Each of the sides of the seat comprise two rectangular panels having vertical and horizontal edges. The two panels are hinged together at their adjoining vertical edges. The other vertical edge of one panel is hinged to the front end of the seat and the other vertical edge of the other panel is hinged to the back end of the seat. The hinges are arranged such that the joined vertical edges of each pair of panels can move toward each other, i.e. toward the center vertical plane of the seat as the panels are folded against each other on each side. As they fold, the ends are drawn together and, when the folding is complete, the ends are in close proximity to each other and latched together to complete the collapsing of the seat, the foot rest being in its closed position, the handles and back rest stored in the front end and the top inserted into the back end.
There are three accessories for the seat: a carrying case, a snap-on cushion and a seat belt. The cushion is stored in the carrying case along with the seat when the seat is collapsed. The carrying case is equipped with two loops that allow carrying the case on the handles of a conventional wheel chair.
To erect the seat, the ends are unlatched from each other and moved apart until the panels on each side are fully open, coplanar and held so by latches. A generally U-shaped pivotal locking brace mounted to the front end may be pivoted downward to engage a clip on the back end to lock the ends and sides in place. The handles, seat belt, cushion and back rest are then removed from inside the front end. The handles are attached to the back end. The top is then extracted from the back end and the cushion is snapped into place. The top is then swung into its in-use position and the seat belt, if not already attached to the handles, is attached. The foot rest is then extended and the seat is ready for use.
Locking apparatus is provided for preventing the casters or wheels from rolling. The locking apparatus comprises a combination lever and cam which operatively engages a plunger apparatus which is adapted to impinge against the rear casters of the seat so as to prohibit undesired rolling of the casters.
In summary, the collapsible wheeled seat of the present invention comprises a front and back ends connected by a pair of foldable sides, a top, a back support adapted to be connected to the back end, a plurality of wheels connected to the front and back ends, apparatus for locking the rear wheels so as to prohibit undesired rolling thereof, and a pivotal brace apparatus for bracing the front and back ends and folding sides while the seat is in an open position.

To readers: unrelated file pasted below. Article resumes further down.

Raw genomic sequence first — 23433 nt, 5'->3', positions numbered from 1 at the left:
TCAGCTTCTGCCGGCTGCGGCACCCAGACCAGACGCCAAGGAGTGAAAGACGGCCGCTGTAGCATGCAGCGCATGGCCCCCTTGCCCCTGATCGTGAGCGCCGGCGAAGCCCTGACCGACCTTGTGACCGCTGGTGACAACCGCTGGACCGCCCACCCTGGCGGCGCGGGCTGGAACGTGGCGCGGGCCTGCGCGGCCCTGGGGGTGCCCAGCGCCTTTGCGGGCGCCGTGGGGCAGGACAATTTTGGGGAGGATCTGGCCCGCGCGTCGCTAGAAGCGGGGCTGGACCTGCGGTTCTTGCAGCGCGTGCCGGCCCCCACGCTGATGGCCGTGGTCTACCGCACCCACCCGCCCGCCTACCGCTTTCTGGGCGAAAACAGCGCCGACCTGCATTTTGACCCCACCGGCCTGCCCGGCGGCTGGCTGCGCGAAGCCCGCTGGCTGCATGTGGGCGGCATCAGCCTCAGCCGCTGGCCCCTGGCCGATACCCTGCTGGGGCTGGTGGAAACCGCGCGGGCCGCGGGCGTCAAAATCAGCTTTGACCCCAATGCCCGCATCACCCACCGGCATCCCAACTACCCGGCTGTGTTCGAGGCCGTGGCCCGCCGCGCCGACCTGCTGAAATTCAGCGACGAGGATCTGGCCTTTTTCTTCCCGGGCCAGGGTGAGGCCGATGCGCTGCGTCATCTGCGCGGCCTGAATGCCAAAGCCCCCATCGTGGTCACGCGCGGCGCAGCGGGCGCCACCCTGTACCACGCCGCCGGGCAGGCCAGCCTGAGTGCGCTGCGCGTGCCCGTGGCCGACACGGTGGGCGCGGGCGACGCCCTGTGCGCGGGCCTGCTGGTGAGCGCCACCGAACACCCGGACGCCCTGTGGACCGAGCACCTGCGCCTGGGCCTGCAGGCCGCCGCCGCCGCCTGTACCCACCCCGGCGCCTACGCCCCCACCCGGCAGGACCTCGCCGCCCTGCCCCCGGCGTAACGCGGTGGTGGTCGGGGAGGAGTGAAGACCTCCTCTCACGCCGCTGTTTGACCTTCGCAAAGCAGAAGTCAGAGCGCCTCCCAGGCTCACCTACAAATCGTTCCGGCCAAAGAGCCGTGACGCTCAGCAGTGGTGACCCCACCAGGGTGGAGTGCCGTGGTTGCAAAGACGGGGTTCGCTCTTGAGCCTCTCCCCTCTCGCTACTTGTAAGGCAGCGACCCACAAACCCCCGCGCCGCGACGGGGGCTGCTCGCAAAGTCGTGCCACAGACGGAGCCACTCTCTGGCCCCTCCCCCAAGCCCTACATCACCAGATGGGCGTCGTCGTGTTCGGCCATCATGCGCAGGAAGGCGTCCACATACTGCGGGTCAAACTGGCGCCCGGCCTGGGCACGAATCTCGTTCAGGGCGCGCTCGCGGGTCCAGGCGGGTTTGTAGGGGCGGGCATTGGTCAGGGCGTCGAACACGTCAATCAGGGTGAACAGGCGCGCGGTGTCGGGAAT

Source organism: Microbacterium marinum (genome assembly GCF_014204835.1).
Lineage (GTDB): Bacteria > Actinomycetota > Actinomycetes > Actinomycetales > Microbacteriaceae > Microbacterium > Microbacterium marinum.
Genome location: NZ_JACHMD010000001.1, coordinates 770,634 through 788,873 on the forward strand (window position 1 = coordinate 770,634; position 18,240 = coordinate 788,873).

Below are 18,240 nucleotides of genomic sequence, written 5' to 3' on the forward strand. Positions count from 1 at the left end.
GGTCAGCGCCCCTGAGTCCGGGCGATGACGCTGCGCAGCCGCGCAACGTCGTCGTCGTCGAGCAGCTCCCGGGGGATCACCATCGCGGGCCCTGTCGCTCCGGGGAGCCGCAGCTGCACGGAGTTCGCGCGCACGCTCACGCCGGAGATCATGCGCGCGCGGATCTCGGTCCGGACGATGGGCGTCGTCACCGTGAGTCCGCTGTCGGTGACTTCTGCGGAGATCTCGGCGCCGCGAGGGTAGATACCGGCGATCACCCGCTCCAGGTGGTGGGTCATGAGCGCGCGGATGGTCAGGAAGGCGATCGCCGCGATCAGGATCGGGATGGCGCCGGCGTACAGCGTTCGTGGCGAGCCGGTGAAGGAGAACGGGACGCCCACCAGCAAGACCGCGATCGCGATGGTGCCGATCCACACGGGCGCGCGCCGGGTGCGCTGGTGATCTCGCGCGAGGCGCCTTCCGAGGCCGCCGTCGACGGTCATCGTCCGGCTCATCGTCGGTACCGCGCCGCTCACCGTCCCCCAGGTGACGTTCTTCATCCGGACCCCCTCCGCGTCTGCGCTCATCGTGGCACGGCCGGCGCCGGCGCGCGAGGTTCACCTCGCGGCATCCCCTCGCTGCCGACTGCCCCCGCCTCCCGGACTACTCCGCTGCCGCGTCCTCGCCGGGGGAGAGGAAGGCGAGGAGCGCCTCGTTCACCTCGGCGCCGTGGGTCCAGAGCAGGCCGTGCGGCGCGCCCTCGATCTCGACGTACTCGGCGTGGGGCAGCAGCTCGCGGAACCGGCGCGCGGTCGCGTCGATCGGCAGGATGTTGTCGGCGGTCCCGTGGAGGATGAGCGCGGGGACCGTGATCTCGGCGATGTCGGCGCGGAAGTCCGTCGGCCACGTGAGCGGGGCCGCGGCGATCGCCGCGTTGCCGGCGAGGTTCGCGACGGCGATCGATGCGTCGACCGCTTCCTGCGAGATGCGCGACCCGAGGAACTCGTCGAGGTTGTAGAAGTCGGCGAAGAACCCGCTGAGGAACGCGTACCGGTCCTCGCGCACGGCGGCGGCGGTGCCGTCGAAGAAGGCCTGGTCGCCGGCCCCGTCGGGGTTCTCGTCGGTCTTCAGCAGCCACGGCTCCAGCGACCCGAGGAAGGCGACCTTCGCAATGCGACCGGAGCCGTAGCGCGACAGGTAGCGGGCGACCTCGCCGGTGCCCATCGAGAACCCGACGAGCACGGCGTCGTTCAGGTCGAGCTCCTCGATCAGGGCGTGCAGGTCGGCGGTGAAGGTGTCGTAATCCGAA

FIG. 1 is a perspective view of the seat ready for use.
FIG. 2 is a perspective view of the seat collapsed.
FIG. 3 is a perspective sectional view of the seat showing interior details.
FIG. 4 is a perspective view showing the seat partially collapsed.
FIG. 5 is a section of the seat, taken at 5--5 in FIG. 4, showing details of the installation of the seat top.
FIG. 6 is a perspective schematic view of the inside of the front end, showing the storage of the handles in the front end.
FIG. 7 is a sectional view, taken at 7--7 in FIG. 1, showing details of attachment of the handles.
FIG. 8 is a perspective view of an alternate embodiment of the seat ready for use.
FIG. 9 is a perspective view of an alternate embodiment of the seat collapsed.
FIG. 10 is a perspective sectional view of an alternate embodiment of the seat showing interior details.
FIG. 11 is a perspective view of the front end of an alternate embodiment of the seat.
FIG. 12 is a cross sectional side view of an alternate embodiment of the seat.
FIG. 13 is a perspective sectional view of a latch for the alternate embodiment of the seat.
FIG. 14 is a perspective view showing the alternate embodiment of the seat partially collapsed.
FIG. 15 is a cross sectional view of the seat taken along section lines 15--15 of FIG. 14.
FIG. 16 is a sectional elevational view of a rear caster and brake assembly.
FIG. 17 is a cross sectional view taken along section lines 17--17 of FIG. 16 illustrating the braking apparatus of the present invention.
FIG. 18 is a partial cross sectional view of the top of the seat of an alternate embodiment of the present invention engaged with the front end of the seat.
FIG. 1 is a perspective view of the seat 10 erected and ready for use. It comprises a front end 11, a back end 12, a top 13, an open bottom 14, four casters or wheels, one at each corner of the bottom, caster 15 being typical, handles 16 and 17 attached to the back end with back rest 18 stretched between them and first and second sides, side 19 being typical and side 20 not visible in this view. Foot rest 21 is a panel hinged at 22 to pivot or swing outward and downward from surface 23 of the front end into its erected condition. Straps 24a and 25a limit its travel to its erected condition and latch elements 26 and 27 cooperate to hold it in its stored position when desired. Grip 28 pivoted to end 29 of top 13 serves as the carrying handle for the chair in its collapsed mode, as explained below.